Today we keep the feastday of the catechist who wrote the book that teaches us about: the wise men, St. Joseph, the Sermon on the Mount, St. Peter receiving the keys, the king separating the sheep and the goats, and the risen Jesus sending the Apostles to teach and baptize all nations in the name of the Blessed Trinity, among other things.
And soon our humble parishes will begin our annual educational enterprise. We will begin classes–for adults interested in joining our Church, and for our young ones.
In these classes, we will teach sacred doctrine. We do not teach our own personal opinions about anything. What purpose would that serve? We catechists ourselves don’t have more insight into anything than anyone else does. In our classes, we simply minister to the one Teacher, the Christ.
So: Sacred doctrine… Let’s meditate a moment. What is it?
First: It’s sacred. The world isn’t everything. We human beings need a temple, where we meet God. And we need to learn something there, about Him–so that we can have a friendship with Him.
The world–lovely as it may appear at times, dangerous as it appears at others–the world becomes a desperately unhappy prison house for us, unless we become friends with the One who made it all, and Who guides it all towards fulfillment, according to His mysterious plan.
We must learn something about our ineffably mysterious Maker, then, we human beings. And: because He dwells in such unapproachable mystery, the doctrine we learn about Him can come from only one source: He Himself.
What do we learn first? That, in the beginning–a beginning so total and so absolute that our minds cannot conceive it–in the beginning, God arrayed the stars and galaxies and trees and hills and fields, and formed man and woman from the clay. And He did it all for His reason. He made the cosmos for a reason.
The reason. The reason why there is something, rather than nothing. Something–teeth, sheep, rocks, pine cones, human imaginations, fish in the sea, hemispheres of the globe–why there is anything at all, rather than an endless, silent, unpaintable darkness.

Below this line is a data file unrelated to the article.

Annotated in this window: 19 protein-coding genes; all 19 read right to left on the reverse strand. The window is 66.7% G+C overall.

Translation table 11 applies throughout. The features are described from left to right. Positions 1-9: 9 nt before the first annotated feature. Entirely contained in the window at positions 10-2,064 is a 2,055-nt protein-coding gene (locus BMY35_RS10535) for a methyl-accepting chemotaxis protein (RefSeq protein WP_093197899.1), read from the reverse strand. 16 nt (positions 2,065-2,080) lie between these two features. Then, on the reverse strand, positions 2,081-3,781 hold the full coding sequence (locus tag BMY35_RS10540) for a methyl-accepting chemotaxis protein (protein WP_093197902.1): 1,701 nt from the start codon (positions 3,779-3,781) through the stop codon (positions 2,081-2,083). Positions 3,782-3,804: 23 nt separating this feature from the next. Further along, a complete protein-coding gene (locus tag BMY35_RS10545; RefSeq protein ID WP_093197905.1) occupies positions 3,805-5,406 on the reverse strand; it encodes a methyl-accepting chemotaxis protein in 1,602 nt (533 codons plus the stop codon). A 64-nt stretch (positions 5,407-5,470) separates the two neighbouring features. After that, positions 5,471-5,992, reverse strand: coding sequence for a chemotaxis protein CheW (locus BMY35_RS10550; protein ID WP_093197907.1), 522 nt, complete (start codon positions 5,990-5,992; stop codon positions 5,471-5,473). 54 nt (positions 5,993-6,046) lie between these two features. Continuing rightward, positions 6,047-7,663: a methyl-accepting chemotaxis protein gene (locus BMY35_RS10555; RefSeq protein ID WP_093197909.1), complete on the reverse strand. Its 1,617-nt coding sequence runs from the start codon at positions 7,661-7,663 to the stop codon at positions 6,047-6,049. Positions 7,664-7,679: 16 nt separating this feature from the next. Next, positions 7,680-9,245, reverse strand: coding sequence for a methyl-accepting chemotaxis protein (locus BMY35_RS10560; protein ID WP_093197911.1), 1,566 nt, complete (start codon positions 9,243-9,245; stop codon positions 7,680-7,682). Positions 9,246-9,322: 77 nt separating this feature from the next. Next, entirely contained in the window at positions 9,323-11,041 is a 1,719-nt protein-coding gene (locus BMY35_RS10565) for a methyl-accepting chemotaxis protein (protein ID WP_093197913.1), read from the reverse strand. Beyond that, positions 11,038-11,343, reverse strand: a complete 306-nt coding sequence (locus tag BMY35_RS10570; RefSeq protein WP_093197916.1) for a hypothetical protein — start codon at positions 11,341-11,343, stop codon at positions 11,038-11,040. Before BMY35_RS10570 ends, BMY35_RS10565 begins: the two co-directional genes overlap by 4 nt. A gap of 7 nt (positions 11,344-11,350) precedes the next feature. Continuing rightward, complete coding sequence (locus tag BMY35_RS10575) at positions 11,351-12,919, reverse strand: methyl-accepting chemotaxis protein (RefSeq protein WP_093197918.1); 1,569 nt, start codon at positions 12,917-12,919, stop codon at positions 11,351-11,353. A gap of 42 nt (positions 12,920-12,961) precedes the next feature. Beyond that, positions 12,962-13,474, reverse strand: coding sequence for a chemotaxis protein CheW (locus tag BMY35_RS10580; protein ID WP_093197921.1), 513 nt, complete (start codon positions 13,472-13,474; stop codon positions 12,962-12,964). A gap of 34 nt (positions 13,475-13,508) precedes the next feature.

The basic question of life: What is God’s reason for all this? And we catechists must face this fact, and start from it: We would have no answer to this question, no answer at all–had something unexpected not happened.
Okay, yes. Some people did expect it, back in ancient Israel. Kind-of. The Almighty had taken some significant steps. He had spoken to Abraham and promised that old Mesopotamian man descendants as numerous as the beach sands or the night stars. The Almighty had spoken to Moses. The Lord had, indeed, consecrated many prophets. So our ancient forefathers knew God and expected something.
But still–it came as a surprise. The Annunciation came as a surprise. Mary believed, but she did not understand. St. Joseph believed, but he did not understand. Bethlehem came as a surprise. Jesus’ miracles and teachings and triumph over death–it all came as quite a surprise. All the faithful disciples believed, but they did not understand.
What happened was this: Turns out the one, true God–indivisible, uncomplicated, pure like nothing we know–infinitely more pure than Ivory soap–turns out that He, the One, is three: Father, Son and Spirit of infinite love.